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1970-1976 Plymouth Duster

1976 Plymouth Duster 360

With all the hoopla surrounding the introduction of the 1976 Volare (it was Motor Trend Car of the Year), for the first time it was easy to forget there still was a 1976 Plymouth Duster 360.

The 1976 Plymouth Silver Duster had a canopy vinyl roof and attractive lower-body striping.
The 1976 Silver Duster featured a canopy vinyl
roof and distinctive lower-body striping.

Pared to its essence in its final year, the Plymouth Duster was offered with a choice of 225-cubic inch six or 318-cubic inch V-8 power. The 360-cube engine was still available (only with TorqueFlite, and not at all in California), but the Duster 360 was dropped; ditto the Duster Custom.

Replacing the Gold Duster was the one-time-only Silver Duster package. The usual accoutrements -- canopy vinyl roof, etc. -- were set off by distinctive red-and-black stripes that traced the lower bodyside character lines, then swept up and crossed between the taillamps. Colorful Boca Raton cloth and vinyl spiced the interior.

Chrysler engineers contrived, in skunk-works fashion, to get every bit of mileage possible out of the Slant Six. The result was the "Feather Duster," a $51 option package.

Fitted with lightweight aluminum components including hood and decklid inner panels, bumper reinforcements, and intake manifold, the Feather Duster (identified by name on the front fenders) came with a specially-tuned 225 Slant Six with a single-throat carb.

An economy-minded 2.94:1 rear axle ratio was specified, and buyers could also opt for a manual overdrive transmission with aluminum case for an additional weight reduction. With the overdrive transmission, the total weight savings was 187 pounds. Of course, to realize the promised greater fuel economy, the list of available options was severely restricted.

In its final year, the Plymouth Duster 360 tempted just 34,681 buyers, nearly 6,000 fewer than went for the Valiant sedan. Nevertheless, in its seven-year run, more than 1.3 million Plymouth Dusters were assembled, a truly astounding accomplishment. And it was significant for more than just its sales potential, according to Weiss.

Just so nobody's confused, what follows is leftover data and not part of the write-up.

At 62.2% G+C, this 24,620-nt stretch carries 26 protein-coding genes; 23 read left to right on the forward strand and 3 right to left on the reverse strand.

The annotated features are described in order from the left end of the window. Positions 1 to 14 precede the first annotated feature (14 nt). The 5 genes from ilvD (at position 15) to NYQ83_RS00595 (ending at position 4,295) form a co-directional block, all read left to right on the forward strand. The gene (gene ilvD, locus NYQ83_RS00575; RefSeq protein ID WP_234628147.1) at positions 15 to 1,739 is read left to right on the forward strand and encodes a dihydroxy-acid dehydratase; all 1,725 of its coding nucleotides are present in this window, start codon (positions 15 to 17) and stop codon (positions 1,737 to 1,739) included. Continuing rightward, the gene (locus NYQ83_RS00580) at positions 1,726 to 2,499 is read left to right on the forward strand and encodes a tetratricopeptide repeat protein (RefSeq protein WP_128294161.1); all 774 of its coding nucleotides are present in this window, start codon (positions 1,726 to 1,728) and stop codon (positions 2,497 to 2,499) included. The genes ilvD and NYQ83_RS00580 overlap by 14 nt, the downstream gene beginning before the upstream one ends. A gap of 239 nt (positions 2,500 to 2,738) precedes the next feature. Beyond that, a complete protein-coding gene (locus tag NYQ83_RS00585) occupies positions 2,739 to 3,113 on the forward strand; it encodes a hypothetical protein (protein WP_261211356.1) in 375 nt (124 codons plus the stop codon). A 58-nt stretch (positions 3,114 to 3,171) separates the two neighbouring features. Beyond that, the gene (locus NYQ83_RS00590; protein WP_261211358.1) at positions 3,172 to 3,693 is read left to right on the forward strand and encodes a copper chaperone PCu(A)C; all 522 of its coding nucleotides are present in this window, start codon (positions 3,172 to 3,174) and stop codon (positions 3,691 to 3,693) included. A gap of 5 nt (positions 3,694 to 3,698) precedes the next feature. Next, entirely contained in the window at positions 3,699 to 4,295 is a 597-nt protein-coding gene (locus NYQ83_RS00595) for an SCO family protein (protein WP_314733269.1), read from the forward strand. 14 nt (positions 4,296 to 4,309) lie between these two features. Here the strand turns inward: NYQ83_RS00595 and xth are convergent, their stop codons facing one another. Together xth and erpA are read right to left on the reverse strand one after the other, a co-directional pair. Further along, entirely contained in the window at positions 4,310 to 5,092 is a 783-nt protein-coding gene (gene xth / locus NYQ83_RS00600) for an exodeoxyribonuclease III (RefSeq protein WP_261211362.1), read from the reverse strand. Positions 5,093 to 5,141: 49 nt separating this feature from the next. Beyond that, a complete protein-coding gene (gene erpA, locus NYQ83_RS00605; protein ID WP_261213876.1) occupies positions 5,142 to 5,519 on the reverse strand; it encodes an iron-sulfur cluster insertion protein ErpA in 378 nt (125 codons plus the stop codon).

"With the Duster, Chrysler learned a lot about line simplification, reducing part numbers, using less manpower, etc. It was our progenitor of 'lean manufacturing.' And by building essentially the same car year after year, manufacturing learned how to build car quality and at the same time wring out the cost," he says.

Although much of the justification for the Duster's creation was performance-based, the majority came with sixes as buyers embraced the coupe's singular combination of style and practicality.

Actually, the Duster was really about fun and freedom, hip and cool. It fit into a time when cars bore unorthodox names like Road Runner, Judge, Boss, and Eliminator; when cars sprouted wings and spoilers, wild colors, and outrageous graphics; when they boasted "Mod Tops" and "Tuff" wheels, shaker hoods, and "beep-beep" horns.

After 1976, the Duster name was periodically, uh, "dusted off" and used to promote some sales package, as on the 1979-1980 Volare Duster Sunrise and, during the last few years of Sundance production.

Are Dusters collectible? Well, Chrysler thinks so. It recently purchased a Duster 340 to add to its collection of significant vehicles housed in the Chrysler Historical Museum being created on the corporation's Auburn Hills campus.

For models, prices, and production numbers for the 1970-1976 Plymouth Duster, continue on to the next page.

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